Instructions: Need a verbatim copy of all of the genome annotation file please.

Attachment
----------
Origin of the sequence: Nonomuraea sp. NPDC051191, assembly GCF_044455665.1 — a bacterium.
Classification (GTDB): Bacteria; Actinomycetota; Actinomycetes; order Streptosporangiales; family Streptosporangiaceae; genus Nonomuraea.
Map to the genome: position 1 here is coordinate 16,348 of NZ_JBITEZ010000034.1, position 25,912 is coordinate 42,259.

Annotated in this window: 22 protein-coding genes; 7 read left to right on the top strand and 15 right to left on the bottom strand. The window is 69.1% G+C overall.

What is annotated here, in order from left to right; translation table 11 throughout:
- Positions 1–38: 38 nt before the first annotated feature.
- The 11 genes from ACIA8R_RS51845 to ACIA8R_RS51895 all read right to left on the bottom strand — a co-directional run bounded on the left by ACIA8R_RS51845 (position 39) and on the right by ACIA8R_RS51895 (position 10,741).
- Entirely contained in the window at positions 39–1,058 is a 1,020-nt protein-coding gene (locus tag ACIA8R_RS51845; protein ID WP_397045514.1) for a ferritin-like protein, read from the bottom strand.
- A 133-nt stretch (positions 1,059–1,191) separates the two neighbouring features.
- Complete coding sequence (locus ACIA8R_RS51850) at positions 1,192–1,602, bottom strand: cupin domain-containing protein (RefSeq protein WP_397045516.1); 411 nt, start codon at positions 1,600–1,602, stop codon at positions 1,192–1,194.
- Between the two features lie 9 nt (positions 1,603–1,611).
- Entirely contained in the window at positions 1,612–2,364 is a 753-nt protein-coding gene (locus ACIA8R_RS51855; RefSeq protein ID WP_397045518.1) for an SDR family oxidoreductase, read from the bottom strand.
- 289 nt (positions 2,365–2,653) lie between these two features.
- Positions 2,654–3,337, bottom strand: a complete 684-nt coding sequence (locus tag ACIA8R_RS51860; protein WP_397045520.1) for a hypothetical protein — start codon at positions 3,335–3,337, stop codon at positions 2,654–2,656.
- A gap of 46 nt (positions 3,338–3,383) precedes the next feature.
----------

Origin of the sequence: Nonomuraea sp. NPDC051191, assembly GCF_044455665.1 — a bacterium.
Classification (GTDB): Bacteria; Actinomycetota; Actinomycetes; order Streptosporangiales; family Streptosporangiaceae; genus Nonomuraea.
Map to the genome: position 1 here is coordinate 16,348 of NZ_JBITEZ010000034.1, position 25,912 is coordinate 42,259.

Annotated in this window: 22 protein-coding genes; 7 read left to right on the top strand and 15 right to left on the bottom strand. The window is 69.1% G+C overall.

What is annotated here, in order from left to right; translation table 11 throughout:
- Positions 1–38: 38 nt before the first annotated feature.
- The 11 genes from ACIA8R_RS51845 to ACIA8R_RS51895 all read right to left on the bottom strand — a co-directional run bounded on the left by ACIA8R_RS51845 (position 39) and on the right by ACIA8R_RS51895 (position 10,741).
- Entirely contained in the window at positions 39–1,058 is a 1,020-nt protein-coding gene (locus tag ACIA8R_RS51845; protein ID WP_397045514.1) for a ferritin-like protein, read from the bottom strand.
- A 133-nt stretch (positions 1,059–1,191) separates the two neighbouring features.
- Complete coding sequence (locus ACIA8R_RS51850) at positions 1,192–1,602, bottom strand: cupin domain-containing protein (RefSeq protein WP_397045516.1); 411 nt, start codon at positions 1,600–1,602, stop codon at positions 1,192–1,194.
- Between the two features lie 9 nt (positions 1,603–1,611).
- Entirely contained in the window at positions 1,612–2,364 is a 753-nt protein-coding gene (locus ACIA8R_RS51855; RefSeq protein ID WP_397045518.1) for an SDR family oxidoreductase, read from the bottom strand.
- 289 nt (positions 2,365–2,653) lie between these two features.
- Positions 2,654–3,337, bottom strand: a complete 684-nt coding sequence (locus tag ACIA8R_RS51860; protein WP_397045520.1) for a hypothetical protein — start codon at positions 3,335–3,337, stop codon at positions 2,654–2,656.
- A gap of 46 nt (positions 3,338–3,383) precedes the next feature.